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Oliver Babish: Fictional Lawyer, Accurate Advice

Posted in Articles, Squirrelly Thoughts

Nearly four years ago, Friend of the Blog Derek Allen and I published an article on our Top 10 Fictional Lawyers of all time. Part 1 and Part 2 are etched in the tomes of Duets Blog for your perusal and criticism. It was difficult to decide on the top ten, but we felt like we covered our bases pretty well with a long list of “honorable mentions.” Yet I recently realized there was a glaring omission from our list, Mr. Oliver Babish from the television series The West Wing, played by the actor Oliver Platt. I knew it was necessary to amend the list as soon as possible (i.e., the next time I was scheduled to post) to correct this injustice, and pass along some nuggets of legal advice that Mr. Babish provided to us all.

With this year’s increased attention to political issues of all kinds, I continued to find myself remembering scenes from the show. When my wife mentioned she had recently finished a new series, and I realized she had not seen The West Wing, the choice was obvious. So now we are knee deep in Season 3, when Mr. Babish arrives. I’ll try to avoid any significant spoilers, but Mr. Babish’s arrival coincides with a major scandal involving all of the main characters of the show, from the President and the First Lady too the assistants, deputies, and advisors. Mr. Babish interviews each of them, one by one, to assist in determining whether any law has been broken, fighting most of them along the way. While each character is initially frustrated and annoyed with Mr. Babish’s questions, he quickly makes clear why his questions are so important. While the substance of the inquiries likely has no direct impact on our lives, I’d like to provide three pearls of wisdom that both lawyers and non-lawyers would do well to remember.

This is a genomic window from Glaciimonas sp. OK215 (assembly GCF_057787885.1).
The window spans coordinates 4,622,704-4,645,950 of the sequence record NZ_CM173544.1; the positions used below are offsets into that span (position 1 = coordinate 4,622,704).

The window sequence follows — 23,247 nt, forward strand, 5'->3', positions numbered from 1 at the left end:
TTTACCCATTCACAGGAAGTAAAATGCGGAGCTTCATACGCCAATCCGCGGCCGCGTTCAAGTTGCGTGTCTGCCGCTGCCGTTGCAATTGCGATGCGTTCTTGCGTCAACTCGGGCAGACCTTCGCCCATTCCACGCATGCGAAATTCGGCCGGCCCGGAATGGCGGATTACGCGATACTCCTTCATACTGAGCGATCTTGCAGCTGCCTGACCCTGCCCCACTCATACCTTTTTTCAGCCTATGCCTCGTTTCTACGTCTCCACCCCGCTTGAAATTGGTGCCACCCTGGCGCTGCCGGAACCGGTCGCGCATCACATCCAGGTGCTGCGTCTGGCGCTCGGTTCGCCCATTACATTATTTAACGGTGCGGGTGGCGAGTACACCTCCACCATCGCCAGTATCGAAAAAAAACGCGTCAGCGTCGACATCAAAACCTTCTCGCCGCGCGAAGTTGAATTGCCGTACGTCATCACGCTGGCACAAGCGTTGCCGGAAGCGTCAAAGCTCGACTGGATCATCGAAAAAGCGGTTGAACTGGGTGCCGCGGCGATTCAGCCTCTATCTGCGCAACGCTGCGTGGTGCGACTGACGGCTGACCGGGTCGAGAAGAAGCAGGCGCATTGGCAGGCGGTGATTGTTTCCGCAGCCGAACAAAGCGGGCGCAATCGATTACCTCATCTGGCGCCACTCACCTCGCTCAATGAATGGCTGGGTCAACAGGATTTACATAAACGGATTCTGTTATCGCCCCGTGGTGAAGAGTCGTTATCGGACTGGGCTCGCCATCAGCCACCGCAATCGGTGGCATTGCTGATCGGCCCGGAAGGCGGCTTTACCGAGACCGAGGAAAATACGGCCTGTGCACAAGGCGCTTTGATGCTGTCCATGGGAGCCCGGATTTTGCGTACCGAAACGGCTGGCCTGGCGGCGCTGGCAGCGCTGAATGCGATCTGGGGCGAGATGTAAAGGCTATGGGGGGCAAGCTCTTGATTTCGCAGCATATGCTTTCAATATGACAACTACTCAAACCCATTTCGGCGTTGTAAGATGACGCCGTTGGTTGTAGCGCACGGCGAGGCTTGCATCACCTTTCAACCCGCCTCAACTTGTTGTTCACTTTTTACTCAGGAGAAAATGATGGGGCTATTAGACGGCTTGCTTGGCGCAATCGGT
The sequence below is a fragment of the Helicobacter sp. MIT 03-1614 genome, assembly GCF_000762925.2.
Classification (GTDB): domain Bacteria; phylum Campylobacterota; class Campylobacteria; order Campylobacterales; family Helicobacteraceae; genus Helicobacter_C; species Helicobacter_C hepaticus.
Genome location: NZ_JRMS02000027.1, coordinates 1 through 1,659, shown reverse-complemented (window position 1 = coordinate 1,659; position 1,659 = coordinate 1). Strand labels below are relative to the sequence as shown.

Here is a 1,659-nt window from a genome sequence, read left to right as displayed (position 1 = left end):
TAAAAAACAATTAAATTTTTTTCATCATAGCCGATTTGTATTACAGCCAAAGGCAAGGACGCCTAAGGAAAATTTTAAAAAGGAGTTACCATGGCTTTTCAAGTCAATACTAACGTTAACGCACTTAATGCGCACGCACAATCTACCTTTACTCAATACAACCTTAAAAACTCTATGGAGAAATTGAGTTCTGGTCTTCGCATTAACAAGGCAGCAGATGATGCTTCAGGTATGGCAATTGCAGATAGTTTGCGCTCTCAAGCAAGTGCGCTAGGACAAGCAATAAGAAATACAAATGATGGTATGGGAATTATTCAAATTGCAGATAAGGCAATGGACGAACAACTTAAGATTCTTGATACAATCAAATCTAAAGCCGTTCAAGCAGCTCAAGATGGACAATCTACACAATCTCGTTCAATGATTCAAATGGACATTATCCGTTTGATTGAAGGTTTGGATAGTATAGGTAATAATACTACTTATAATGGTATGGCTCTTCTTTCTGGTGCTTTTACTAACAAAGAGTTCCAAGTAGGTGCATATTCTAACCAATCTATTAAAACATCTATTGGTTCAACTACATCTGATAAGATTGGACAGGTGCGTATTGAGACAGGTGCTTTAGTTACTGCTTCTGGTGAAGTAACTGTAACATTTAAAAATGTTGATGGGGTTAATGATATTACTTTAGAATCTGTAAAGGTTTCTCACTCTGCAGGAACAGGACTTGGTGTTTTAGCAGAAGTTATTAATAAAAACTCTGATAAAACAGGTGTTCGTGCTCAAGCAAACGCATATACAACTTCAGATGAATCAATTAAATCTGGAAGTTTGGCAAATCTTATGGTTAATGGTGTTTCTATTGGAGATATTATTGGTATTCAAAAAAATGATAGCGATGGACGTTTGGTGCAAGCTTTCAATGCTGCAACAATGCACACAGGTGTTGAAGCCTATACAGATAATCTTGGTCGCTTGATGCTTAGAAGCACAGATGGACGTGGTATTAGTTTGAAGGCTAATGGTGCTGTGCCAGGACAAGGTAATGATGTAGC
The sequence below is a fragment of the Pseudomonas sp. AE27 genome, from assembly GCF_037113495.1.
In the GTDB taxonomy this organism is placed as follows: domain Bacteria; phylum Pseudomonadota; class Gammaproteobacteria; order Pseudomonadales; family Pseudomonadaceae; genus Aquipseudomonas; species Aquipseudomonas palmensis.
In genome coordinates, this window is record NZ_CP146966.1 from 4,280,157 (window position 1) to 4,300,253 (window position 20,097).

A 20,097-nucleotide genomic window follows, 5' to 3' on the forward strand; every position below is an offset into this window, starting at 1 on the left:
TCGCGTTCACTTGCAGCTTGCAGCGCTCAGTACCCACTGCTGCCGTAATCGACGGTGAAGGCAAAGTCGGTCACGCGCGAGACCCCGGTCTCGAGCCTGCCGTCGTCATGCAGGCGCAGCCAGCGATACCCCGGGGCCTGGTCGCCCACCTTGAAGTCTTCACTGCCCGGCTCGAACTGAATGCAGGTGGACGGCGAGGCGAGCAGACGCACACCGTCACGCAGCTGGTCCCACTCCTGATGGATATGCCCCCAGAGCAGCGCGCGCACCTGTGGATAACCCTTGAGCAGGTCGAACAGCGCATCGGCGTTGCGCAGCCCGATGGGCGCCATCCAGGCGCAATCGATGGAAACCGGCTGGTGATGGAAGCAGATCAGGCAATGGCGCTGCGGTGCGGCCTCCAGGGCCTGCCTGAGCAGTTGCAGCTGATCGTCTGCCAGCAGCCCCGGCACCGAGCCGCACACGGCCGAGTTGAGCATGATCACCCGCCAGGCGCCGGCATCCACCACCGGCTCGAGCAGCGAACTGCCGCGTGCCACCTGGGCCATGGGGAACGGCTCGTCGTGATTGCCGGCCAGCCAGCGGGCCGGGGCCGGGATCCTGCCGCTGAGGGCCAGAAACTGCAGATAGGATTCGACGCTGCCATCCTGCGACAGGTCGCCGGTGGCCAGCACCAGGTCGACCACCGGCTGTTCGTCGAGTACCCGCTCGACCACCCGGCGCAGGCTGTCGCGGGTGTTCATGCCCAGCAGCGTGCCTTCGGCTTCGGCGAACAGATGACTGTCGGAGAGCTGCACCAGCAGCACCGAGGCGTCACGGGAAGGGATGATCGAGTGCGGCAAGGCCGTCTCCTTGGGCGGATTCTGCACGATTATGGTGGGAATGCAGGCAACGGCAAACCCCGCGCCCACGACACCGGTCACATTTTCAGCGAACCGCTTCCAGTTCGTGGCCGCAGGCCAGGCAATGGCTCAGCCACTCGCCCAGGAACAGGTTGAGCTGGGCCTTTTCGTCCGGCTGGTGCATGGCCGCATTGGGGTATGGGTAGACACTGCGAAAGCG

First, gather all the facts before you form an opinion. After speaking with the President for (presumably) a half hour or more, he leaves for another meeting. The Chief of Staff asks, “Well, what do you think?” Babish’s answer? “I am nowhere close to being able to answer that.” Don’t give your clients, fellow attorneys, or others advice based on incomplete advice. When it can’t be avoided, stick to the law school standby “it depends.”

The second pearl involves the White House Press Secretary, C.J. Cregg. In the midst of asking substantive questions, the following exchange occurs:

Oliver Babish:  Do you know what time it is?
C.J. Cregg:  It’s five past noon.
Oliver Babish:  I’d like you to get out of the habit of doing that.
C.J. Cregg:  Doing what?
Oliver Babish:  Answering more than was asked.
Oliver Babish:  Do you know what time it is?
C.J. Cregg: Yes.

 

The point is that C.J. will likely be subpoenaed to testify and be deposed. While limiting the answers is part of the goal, this advice has the added benefit of conditioning a person to focus on the question and think through the answer before speaking. This is great advice not just for those being deposed, but all of us when we’re engaged in important conversations, legal or otherwise.

Finally, the third pearl is that words matter apart from their substance. While questioning the First Lady, Babish is focused on the First Lady’s signing a form on behalf of her then 17 year old daughter (Warning: Possible Spoilers ahead). The First Lady states she doesn’t remember if she read it or not, she just signed it. It was one of hundreds or thousands of forms signed for her multiple children over many years. The reason this matters, is because the President (Spoiler Alert) was diagnosed with MS during the campaign, but never disclosed it. If the First Lady signed the form, then she may have falsely stated that there was no family history of medical problems.  When she claims she didn’t read it, Babish asks her whether when she was a practicing doctor whether she had a habit of signing medical forms without reading them. When the First Lady explains that the illness is not genetic and therefore it doesn’t matter for the form’s purpose of determining whether her daughter might have the illness, Babish asks why she’s changing her story? Did she sign it because she didn’t read it, or did she sign it because it didn’t matter?  It’s important for lawyers, our clients, and most people generally to remember Babish’s point: the way you say something is just as important as the substance of what you’re saying.

These are just some of the helpful nuggets for lawyers and others found in Mr. Platt’s Oliver Babish character. The guest performance netted him a nomination for an Emmy for best guest performance in a drama. Where would a place him in the Top 10 Fictional Lawyers of All Time? I’d probably have to do some reshuffling, so let’s peg him at #11 for now and perhaps we’ll revisit on the fifth year anniversary.